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The Wire Troll: Maxwell’s Smart

April 18, 2010 | By Tim McLeod | comment on this post
Justin Maxwell brings power and speed to the Washington Nationals.
Justin Maxwell won over his teammates last year with a game-winning grand salami.

It’s that time of the year when we review my annual rite of spring, the infamous “’Tis a Marathon, not a Sprint” spiel. We’re now closing in on the completion of two weeks of play in the 2010 season and, yes, as always there are players that are struggling out of the gate. Don’t let panic mode set in and get the better of you. Will Mark Teixeira be batting .100 with no homers come July? Will Francisco Rodriguez make it through May with no saves? Highly unlikely scenarios. Take a deep breath and settle in for the long haul. The slumping vets will turn it around. If you chose to panic, there are owners in every league that are always more than accommodating when it comes to helping you with your early season dilemmas – a situation that usually leads to serious regret down the road. Just focus on the better days ahead and repeat after me, “’Tis a Marathon, not a Sprint.”

For now, let’s try to find some waiver wire assistance for your Fantasy squads heading into Week Three.

Justin Maxwell, OF, Washington Nationals: The 26-year-old Maxwell was recalled from Triple-A Syracuse Thursday and, in his second start managed his first homer and three RBI of the 2010 season. Down on the farm in 2009, he put up 13 homers and 35 thefts, making him a very intriguing option as a power-speed guy. Willie Harris is not the future in Washington and any early success from Maxwell bodes well for a long stay in the nation’s capital.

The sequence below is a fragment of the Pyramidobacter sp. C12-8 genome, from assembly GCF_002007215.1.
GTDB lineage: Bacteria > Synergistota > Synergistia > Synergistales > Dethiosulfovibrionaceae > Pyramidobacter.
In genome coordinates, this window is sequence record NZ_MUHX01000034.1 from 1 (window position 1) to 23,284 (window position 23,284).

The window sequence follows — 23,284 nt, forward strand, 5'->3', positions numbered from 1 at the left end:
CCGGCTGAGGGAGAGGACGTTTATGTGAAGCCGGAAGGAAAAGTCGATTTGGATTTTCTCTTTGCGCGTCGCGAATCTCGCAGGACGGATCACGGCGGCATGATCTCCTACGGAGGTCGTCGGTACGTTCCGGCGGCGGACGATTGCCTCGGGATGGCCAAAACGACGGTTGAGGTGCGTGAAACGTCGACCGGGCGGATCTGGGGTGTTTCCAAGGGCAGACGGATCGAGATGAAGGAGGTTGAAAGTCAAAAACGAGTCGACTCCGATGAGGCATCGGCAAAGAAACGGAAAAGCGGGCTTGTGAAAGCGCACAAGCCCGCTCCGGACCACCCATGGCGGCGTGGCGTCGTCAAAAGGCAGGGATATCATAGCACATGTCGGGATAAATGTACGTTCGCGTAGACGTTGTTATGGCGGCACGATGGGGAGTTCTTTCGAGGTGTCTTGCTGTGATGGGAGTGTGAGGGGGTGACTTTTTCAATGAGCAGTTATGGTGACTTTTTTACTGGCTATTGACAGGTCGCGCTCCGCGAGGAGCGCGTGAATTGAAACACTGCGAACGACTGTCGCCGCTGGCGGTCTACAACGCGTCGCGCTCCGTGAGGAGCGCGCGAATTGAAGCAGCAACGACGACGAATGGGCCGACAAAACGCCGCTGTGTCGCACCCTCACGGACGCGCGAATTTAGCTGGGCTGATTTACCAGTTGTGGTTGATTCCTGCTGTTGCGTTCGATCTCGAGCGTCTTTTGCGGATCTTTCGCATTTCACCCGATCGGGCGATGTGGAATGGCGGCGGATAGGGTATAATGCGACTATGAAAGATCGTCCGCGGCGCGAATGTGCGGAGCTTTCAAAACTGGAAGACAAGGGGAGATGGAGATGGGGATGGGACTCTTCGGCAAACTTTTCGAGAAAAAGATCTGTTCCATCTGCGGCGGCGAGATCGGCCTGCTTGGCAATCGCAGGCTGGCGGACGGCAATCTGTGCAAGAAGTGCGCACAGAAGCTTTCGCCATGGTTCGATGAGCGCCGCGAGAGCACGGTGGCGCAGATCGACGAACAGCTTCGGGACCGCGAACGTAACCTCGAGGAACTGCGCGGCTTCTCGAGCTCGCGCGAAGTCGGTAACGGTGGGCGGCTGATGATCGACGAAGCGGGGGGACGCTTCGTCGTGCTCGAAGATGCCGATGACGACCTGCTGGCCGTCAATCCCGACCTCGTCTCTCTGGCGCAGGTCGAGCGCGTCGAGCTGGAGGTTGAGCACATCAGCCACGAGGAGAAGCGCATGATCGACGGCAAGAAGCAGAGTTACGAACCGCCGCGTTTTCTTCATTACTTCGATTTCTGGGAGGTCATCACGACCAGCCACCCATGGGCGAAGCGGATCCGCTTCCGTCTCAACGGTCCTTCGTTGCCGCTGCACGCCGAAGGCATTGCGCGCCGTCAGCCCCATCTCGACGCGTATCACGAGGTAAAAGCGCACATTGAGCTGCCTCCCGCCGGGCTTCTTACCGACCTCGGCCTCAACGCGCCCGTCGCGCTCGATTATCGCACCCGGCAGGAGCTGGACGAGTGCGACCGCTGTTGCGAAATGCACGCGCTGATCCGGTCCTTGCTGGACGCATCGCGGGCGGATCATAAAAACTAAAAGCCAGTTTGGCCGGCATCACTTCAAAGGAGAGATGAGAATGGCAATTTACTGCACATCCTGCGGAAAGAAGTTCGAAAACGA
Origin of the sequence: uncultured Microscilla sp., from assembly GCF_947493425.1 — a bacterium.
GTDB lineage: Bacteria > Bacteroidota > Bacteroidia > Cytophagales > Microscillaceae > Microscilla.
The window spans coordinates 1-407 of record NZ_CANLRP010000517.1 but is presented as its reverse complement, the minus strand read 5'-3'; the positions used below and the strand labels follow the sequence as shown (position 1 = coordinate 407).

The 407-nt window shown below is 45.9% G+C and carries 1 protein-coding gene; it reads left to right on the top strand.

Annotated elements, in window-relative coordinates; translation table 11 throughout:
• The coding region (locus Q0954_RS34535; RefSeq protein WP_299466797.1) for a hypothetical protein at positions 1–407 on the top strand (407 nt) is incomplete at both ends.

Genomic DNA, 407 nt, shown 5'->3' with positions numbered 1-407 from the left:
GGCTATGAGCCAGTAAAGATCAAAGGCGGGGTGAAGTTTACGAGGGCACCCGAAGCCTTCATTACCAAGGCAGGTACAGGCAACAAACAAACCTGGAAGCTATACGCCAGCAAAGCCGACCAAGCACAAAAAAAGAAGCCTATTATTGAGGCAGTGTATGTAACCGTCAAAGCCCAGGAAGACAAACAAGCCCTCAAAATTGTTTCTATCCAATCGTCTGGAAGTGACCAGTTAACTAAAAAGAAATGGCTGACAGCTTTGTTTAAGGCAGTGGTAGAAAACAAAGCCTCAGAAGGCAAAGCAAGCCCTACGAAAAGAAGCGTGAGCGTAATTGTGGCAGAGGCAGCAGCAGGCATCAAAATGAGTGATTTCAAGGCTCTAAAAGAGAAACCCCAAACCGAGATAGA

Washington Nationals Gear

Jose Guillen, OF, Kansas City Royals: Is there anyone currently swinging a hotter stick than Guillen? When healthy, he has proven to be a solid offensive contributor and with the blood clot problems of 2009 behind him, Guillen has jumped off to a great start in 2010. In 44 at-bats, he has hit five long balls, driven in nine runs, and is batting .341. Guillen has hit more than 20 homers and driven in 80 runs five times in his career, so the history is there, as is the health currently, so grab him quick in all formats if he’s still available.

Daisuke Matsuzaka, SP, Boston Red Sox: Matsuzaka is currently rehabbing at Triple-A Pawtucket and has yet to yield an earned run in a pair of starts. After the second start, Dice-K proclaimed himself ready and while he does have one more rehab start scheduled this week, barring a setback he should be looking at a return to the Sox around April 28. Matsuzaka is currently owned in only 43 per cent of Yahoo! leagues, so go ahead and get the jump on the competition if he’s available in your league and make the move to acquire him now.

Greg Smith, SP, Colorado Rockies: The 26-year-old southpaw is currently filling in for the oft-injured Jeff Francis as the fifth starter in a strong Colorado rotation (yes, it feels weird to write that). Smith’s great 2008 rookie campaign was followed up by a disastrous 2009 in which he spent the entire year on the DL dealing with myriad shoulder issues. In two starts this year, the forgotten man in the Matt Holliday deal has struck out 13 in 12 IP and allowed only two walks in each start making him a fine acquisition in both dynasty and NL-only leagues.

Alex Gonzalez, SS, Toronto Blue Jays: Yes, he’s Alex Gonzalez, but in a Fantasy world that is seriously lacking in shortstops he should be of interest. Gonzo is off to a great start, slamming four homers with eight RBI and a .333 BA through 51 at-bats. Is it sustainable? Probably not, but get him rostered in all formats and ride him while he’s swinging the hot stick.

Jensen Lewis, RP, Cleveland Indians: Lewis is off to a great start in the Tribe bullpen and in 5 2/3 IP has two wins and a stellar 1.59 ERA and 0.88 WHIP. He’s a great addition in leagues that use the holds category and with Chris Perez being a tad shaky early on don’t rule out the potential for saves. Lewis did manage to accumulate 13 saves back in 2008, so it’s not like he hasn’t had success in the closer role in the past.